Online dating is no longer taboo…
Technology has undoubtedly changed almost every part of our day-to-day lives, and how we date is no exception. There are more dating apps now than there is space to name them, and “swiping right” has become a part of our vocabulary.
But even with the ease and convenience of dating online, is it possible to actually meet “the one” this way? WhoIsHosting surveyed nearly 1,000 people to see how these meet-ups usually go, and how they feel about bringing these romances into real life.
While over half of American couples still meet through friends or in-person, about 40% of couples are now meeting online.
As a result, the stigma that once surrounded meeting a significant other online has definitely started to fade. In fact, 82.1% of people now believe that couples who meet online can have just as long of a relationship as a couple that met in person.
It may seem hard to believe when you’re scrolling through an inbox of strange messages, but 23.1% of people who met their partner online even ended up tying the knot.
Still, many couples are embarrassed to admit how they met. Generation Z is most likely to lie about it, with 44.1% of people having lied before about meeting their significant other online.
People are also still very cautious when meeting up with an online date. Women tend to take more safety precautions, like telling someone about their plans in advance, sharing their location or having a friend call to check in during the date.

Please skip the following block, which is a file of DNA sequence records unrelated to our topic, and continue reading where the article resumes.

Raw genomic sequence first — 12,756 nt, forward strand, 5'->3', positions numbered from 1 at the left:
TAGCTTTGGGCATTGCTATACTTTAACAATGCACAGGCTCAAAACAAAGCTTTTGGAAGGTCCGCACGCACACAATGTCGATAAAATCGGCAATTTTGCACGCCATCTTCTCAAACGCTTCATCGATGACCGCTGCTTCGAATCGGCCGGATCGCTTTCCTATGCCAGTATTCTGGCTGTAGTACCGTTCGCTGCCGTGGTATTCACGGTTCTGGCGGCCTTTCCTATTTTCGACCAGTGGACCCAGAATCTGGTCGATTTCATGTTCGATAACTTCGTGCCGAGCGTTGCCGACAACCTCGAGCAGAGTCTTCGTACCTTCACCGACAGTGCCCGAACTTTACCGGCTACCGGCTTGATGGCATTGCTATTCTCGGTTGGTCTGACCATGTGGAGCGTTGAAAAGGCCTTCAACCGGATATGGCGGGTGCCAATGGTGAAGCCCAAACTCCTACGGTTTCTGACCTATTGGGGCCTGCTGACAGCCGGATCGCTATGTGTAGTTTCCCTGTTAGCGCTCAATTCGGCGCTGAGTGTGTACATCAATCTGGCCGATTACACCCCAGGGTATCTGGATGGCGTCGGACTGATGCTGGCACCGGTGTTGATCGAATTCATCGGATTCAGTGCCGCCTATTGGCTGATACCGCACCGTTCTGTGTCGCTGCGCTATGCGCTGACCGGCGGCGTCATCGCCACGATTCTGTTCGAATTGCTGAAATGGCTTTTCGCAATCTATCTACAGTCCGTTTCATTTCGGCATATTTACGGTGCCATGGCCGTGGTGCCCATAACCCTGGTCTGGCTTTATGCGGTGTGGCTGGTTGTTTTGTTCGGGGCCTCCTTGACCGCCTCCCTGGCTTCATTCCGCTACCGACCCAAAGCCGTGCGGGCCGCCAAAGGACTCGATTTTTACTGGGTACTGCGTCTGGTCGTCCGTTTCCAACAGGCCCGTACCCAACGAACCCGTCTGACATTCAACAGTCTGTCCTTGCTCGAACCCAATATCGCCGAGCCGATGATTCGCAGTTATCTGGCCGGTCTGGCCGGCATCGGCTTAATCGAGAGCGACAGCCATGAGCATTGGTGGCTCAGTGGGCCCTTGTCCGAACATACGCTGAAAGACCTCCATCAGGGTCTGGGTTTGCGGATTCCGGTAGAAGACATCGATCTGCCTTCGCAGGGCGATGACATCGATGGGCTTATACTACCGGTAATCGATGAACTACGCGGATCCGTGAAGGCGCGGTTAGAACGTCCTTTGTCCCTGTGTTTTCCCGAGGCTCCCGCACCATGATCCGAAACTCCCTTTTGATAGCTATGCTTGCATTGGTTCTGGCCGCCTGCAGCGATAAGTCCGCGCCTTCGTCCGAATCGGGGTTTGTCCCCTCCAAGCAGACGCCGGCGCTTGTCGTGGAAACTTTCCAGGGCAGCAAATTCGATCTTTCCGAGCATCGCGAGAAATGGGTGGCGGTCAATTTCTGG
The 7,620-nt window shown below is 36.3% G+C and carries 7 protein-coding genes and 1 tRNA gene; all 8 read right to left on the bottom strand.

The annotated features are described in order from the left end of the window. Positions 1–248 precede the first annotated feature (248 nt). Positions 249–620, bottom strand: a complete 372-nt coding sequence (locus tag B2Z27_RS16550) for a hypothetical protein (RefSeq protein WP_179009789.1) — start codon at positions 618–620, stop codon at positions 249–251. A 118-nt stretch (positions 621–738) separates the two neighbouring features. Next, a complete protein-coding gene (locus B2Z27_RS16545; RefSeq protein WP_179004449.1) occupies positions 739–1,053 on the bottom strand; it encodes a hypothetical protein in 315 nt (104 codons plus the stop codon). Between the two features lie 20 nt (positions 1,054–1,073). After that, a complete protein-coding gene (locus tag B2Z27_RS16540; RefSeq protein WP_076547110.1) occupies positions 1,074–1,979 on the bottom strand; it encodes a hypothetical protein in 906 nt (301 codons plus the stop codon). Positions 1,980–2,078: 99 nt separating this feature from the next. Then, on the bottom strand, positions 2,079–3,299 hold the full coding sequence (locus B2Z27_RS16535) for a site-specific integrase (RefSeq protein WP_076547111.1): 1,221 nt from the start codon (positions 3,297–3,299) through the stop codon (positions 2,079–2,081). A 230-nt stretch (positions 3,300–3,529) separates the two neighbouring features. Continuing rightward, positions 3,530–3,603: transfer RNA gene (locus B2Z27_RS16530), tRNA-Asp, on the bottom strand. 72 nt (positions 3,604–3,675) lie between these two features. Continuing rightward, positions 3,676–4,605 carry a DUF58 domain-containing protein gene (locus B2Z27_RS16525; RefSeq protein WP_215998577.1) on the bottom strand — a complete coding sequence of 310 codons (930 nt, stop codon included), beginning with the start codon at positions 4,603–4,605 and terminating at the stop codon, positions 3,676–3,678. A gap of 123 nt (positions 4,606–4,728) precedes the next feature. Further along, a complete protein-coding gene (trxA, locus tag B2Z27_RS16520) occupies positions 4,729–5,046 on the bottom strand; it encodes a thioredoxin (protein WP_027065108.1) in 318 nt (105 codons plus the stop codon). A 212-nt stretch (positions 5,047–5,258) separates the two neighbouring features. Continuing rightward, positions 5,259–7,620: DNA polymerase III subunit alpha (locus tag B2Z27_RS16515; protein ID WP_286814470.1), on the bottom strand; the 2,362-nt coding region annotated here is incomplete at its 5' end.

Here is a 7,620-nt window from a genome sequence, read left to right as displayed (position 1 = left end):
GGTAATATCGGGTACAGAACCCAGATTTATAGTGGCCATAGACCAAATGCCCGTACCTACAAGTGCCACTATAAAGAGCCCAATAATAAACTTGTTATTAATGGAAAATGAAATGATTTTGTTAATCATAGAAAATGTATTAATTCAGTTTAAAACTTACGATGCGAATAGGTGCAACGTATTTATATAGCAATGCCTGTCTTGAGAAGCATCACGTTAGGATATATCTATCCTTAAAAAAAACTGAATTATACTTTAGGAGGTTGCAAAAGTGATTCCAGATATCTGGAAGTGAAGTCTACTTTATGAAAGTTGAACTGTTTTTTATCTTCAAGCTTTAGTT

Men seem to be less concerned, as they’re three times more likely to not take any safety precautions. While 79% of women tell someone about their plans, only 53.5% of men do the same.
Many people also turn to social media to do some sleuthing before meeting a match in person. Nearly 4 in 5 respondents admitted to looking up their date on social media before meeting.
n recent decades, the percentage of couples meeting online has surged significantly (PDF). Simultaneously, fewer partners are finding each other through family and mutual friends, indicating a major shift in dating culture. Moreover, our findings suggest that relationships sparked online are frequently quite serious: More than 1 in 5 respondents who met their significant other online later married them.
Have these developments reversed the long-standing stigma against online dating, or are people still reluctant to admit to meeting in this manner? Interestingly, members of Generation Z and millennials were most likely to feel embarrassed about meeting their partners online — and even to lie about doing so.